However, this potential conduit jurisdiction of the DIFC Courts for the enforcement of, at least, domestic arbitral awards appears to now be limited as a result of recent decisions of Dubai's newly established Judicial Tribunal. Dubai's Judicial Tribunal was established in June 2016 with the purpose of ruling on conflicts of jurisdiction between the DIFC Courts and the local Dubai Courts. In a number of decisions during late 2016 and 2017, the Judicial Tribunal determined by majority that where parallel proceedings had been commenced in the local Dubai Courts, the Dubai Courts, rather than the DIFC Courts, had jurisdiction in respect of the enforcement of a domestic arbitral award based on general principles of law embodied in the procedural laws.  This was found to be the case even where the subject matter of the proceedings had a clear connection with the DIFC.

      The Judicial Tribunal decisions to date have drawn a distinction between the enforcement of a domestic arbitral award and the recognition and enforcement in Dubai of a foreign arbitral award under the New York Convention. Further, an application to the Tribunal challenging the enforcement of a foreign arbitral award in the DIFC Courts (even where there was no connection with the DIFC), was dismissed by the Tribunal. It is not clear why parallel proceedings had not been commenced in the Dubai Courts, however, the Tribunal determined that there was no conflict of jurisdiction, allowing the enforcement application to proceed in the DIFC Courts.

      The decisions of the Judicial Tribunal to date indicate that the DIFC Courts' “conduit jurisdiction” may still be used for the recognition and enforcement of foreign arbitral awards in “onshore” Dubai, provided that there are no parallel proceedings commenced in the Dubai Courts involving the same parties and issues. However, the Tribunal has not yet addressed what the effect would be if, despite the relevant supervisory jurisdiction being foreign, parallel proceedings are commenced (or sought to be commenced) in the Dubai Courts which object to the foreign award or its enforcement.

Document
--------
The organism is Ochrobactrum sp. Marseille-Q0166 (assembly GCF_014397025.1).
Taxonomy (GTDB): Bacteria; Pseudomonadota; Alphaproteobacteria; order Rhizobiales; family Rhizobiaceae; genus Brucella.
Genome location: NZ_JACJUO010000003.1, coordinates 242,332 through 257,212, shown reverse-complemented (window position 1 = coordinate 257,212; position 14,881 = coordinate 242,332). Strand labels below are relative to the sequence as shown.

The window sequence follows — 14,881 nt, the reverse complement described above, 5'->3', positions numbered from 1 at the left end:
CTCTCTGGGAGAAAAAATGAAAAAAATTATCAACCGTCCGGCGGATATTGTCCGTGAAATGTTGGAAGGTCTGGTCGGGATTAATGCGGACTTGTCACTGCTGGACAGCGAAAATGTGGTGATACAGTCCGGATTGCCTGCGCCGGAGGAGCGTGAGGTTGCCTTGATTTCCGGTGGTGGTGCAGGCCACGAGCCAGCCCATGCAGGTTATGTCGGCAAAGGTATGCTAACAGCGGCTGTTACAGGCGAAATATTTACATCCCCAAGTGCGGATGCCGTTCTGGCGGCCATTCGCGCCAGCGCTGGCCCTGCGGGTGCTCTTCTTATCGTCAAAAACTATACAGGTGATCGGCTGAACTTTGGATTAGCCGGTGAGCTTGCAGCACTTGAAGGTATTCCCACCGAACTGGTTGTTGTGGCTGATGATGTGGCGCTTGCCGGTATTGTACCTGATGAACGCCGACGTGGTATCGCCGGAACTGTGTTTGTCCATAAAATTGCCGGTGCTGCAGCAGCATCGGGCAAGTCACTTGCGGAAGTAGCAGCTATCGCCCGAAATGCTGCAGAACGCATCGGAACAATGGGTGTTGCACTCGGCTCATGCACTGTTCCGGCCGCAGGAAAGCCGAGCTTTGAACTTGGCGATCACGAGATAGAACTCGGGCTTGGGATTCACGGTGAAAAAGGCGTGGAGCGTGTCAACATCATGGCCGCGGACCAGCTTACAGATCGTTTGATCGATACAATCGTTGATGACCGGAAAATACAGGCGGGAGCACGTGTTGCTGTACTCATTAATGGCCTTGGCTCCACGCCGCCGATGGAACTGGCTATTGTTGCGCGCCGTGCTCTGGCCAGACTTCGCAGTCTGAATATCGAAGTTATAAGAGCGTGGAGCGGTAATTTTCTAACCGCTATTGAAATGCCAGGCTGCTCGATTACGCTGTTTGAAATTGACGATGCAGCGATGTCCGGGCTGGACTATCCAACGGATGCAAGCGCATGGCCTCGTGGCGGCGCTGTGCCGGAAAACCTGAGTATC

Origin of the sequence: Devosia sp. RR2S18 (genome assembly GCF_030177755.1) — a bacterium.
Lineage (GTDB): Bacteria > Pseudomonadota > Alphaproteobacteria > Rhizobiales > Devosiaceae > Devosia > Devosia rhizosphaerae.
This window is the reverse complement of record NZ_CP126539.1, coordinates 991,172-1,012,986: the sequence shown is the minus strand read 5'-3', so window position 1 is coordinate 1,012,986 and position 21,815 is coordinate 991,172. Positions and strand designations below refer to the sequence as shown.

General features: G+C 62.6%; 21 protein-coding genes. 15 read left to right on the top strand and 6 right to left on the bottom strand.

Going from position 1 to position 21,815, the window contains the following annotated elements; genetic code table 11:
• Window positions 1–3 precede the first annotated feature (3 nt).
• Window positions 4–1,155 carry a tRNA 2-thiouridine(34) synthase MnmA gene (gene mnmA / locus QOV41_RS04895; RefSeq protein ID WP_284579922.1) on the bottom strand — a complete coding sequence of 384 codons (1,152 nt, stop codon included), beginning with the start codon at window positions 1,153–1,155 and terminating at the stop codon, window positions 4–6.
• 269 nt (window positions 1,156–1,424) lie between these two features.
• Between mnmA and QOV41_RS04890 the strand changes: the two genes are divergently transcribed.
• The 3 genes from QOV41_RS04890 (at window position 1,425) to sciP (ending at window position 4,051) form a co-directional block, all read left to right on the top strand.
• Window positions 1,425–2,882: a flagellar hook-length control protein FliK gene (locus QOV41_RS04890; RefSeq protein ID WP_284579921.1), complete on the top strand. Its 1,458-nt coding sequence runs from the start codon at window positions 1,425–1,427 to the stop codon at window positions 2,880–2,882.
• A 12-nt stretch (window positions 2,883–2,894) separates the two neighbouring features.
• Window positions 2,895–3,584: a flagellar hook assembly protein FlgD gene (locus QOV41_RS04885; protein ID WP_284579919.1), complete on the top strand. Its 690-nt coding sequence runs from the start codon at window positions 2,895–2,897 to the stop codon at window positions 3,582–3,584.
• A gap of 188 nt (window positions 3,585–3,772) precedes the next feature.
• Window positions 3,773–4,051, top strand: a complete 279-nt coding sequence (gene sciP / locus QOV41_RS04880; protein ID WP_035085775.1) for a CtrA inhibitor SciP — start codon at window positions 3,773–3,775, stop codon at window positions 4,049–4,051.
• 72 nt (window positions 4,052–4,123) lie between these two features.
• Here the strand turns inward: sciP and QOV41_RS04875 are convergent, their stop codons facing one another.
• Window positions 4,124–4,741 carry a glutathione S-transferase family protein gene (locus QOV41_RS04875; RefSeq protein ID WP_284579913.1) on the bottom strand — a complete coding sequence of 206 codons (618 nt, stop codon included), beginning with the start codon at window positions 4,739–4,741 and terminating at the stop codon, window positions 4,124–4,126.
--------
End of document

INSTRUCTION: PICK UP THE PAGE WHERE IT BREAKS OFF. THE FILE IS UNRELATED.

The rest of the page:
Aside from the recent series of Judicial Tribunal decisions, a decision of the Dubai Court of First Instance in February 2017, indicates that parties seeking to enforce an award (whether a domestic or foreign award) via the conduit jurisdiction of the DIFC Courts may still need the cooperation of the local Dubai Courts. The decision (Case No. 1619 of 2016) found that the Dubai Courts had ordinary or default jurisdiction in respect of the enforcement of an award (in this case a domestic award), whereas the DIFC Court's jurisdiction was limited to instances where there was a subject matter connection with the DIFC. The Court further held that the DIFC Court's decisions establishing the conduit jurisdiction were a nullity.